We’ve seen the US military test simple Perdix drones dropped from F/A18 jets in the past, but the intention is that pilots will soon be able to leverage AI in the cockpit to control a small group of advanced drones flying nearby the aircraft to perform sensing, reconnaissance and targeting functions. This takes control away from the ground, where drone operations are currently co-ordinated and puts it in the hands of the warfighter themselves. Such prototype projects have been revealed this year, including the US Air Force XQ-58A Valkyrie ‘Sidekick’ drone and Boeing Australia unveiling its own ‘Loyal Wingman’.

The key benefits of this new age of warfare are of course tactical, most air defences are ill-prepared to deal with an aerial swarm, but simpler unmanned equipment can also be manufactured and maintained far more cost effectively—reducing the logistics footprint of an aerial squadron and putting less servicemen at risk.

  1. The future of the battlefield is electric

It’s in the area of logistics footprint that I also expect to see further developments, maybe further away from the frontline of operations, but with similar benefits of removing servicemen from harm’s way. One of the most influential changes to keep an eye out for is battlefield electrification.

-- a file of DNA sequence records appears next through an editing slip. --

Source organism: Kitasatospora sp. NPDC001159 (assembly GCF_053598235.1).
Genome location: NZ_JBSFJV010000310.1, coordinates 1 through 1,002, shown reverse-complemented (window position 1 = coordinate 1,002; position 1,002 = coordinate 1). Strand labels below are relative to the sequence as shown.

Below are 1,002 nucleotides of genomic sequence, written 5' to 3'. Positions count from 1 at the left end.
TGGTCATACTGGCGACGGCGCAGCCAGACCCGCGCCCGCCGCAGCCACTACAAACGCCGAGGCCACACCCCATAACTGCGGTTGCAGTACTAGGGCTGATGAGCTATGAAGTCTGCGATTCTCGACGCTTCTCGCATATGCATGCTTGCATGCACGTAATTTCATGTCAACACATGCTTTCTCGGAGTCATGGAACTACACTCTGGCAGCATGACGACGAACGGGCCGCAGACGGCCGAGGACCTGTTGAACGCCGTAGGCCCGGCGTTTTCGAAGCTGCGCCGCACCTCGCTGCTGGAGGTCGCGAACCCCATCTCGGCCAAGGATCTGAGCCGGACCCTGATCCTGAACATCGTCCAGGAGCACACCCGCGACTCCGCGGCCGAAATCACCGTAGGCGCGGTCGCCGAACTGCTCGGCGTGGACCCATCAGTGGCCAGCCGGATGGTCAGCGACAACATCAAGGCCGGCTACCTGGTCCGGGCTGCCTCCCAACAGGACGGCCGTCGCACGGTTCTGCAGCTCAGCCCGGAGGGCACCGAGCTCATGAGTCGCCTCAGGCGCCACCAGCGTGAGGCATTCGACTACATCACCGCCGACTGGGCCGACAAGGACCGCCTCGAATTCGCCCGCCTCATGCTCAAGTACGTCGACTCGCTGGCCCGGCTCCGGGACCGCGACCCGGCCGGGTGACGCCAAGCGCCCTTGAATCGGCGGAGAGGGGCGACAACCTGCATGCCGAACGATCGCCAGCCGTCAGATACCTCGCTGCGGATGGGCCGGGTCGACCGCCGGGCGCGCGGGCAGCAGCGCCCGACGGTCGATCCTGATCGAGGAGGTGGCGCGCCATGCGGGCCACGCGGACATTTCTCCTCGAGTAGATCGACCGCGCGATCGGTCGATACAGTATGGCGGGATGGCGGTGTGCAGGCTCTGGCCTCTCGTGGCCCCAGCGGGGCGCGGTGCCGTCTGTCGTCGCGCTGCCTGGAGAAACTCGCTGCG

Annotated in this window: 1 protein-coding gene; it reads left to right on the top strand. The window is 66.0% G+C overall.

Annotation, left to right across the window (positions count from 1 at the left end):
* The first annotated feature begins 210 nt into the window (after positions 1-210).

The battlefield has been relatively immune to the wave of electrification hitting the civilian world, from cars to homes and public transport. However, this is about to change, and will be about so much more than simply ‘green energy initiatives’, we are talking about delivering strategic benefits by introducing new ways to power military operations. In the long-term we may see full electrification of military vehicles – witness the US Army’s project to produce two prototype electric tanks by 2022 – but in the near term it will be electrification of secondary support which will hit the battlefield first.

Fossil fuels come at a significant cost to military forces in terms of logistics support—witness the high number of supply casualties experienced in the fuel convoys of the Afghanistan War. Consider that forward operating bases consume vast volumes of electricity, often 1000s of kWh a day. This demand is currently met almost entirely by generators fuelled with diesel, which brings forward the supply chain concerns around efficiency and safety.

Reducing the number of fossil-powered generators and replacing them with renewable alternatives such a solar and wind power vastly reduces the logistics footprint of a forward operating base—keeping forces lean, minimising attack vulnerability and ultimately reducing supply chain casualties.

Forewarned is forearmed in 2020

The coming year and beyond will involve developments on two fronts. On one hand the challenge will be supporting and prolonging the life of assets currently in service—the average service life of USAF aircraft is currently over 20 years. On the other hand, new plans need to be put in place to support the assets of the future.



Of course, adapting to changing requirements and finding new ways to prolong asset life requires inherent organisational flexibility, something defence organisations typically struggle with—right down to the software they use to manage operations and equipment. As technologies which have previously seemed like buzzwords such as AI and UAVs begin to prove themselves operationally, those who prepare now can set themselves up for a strong decade.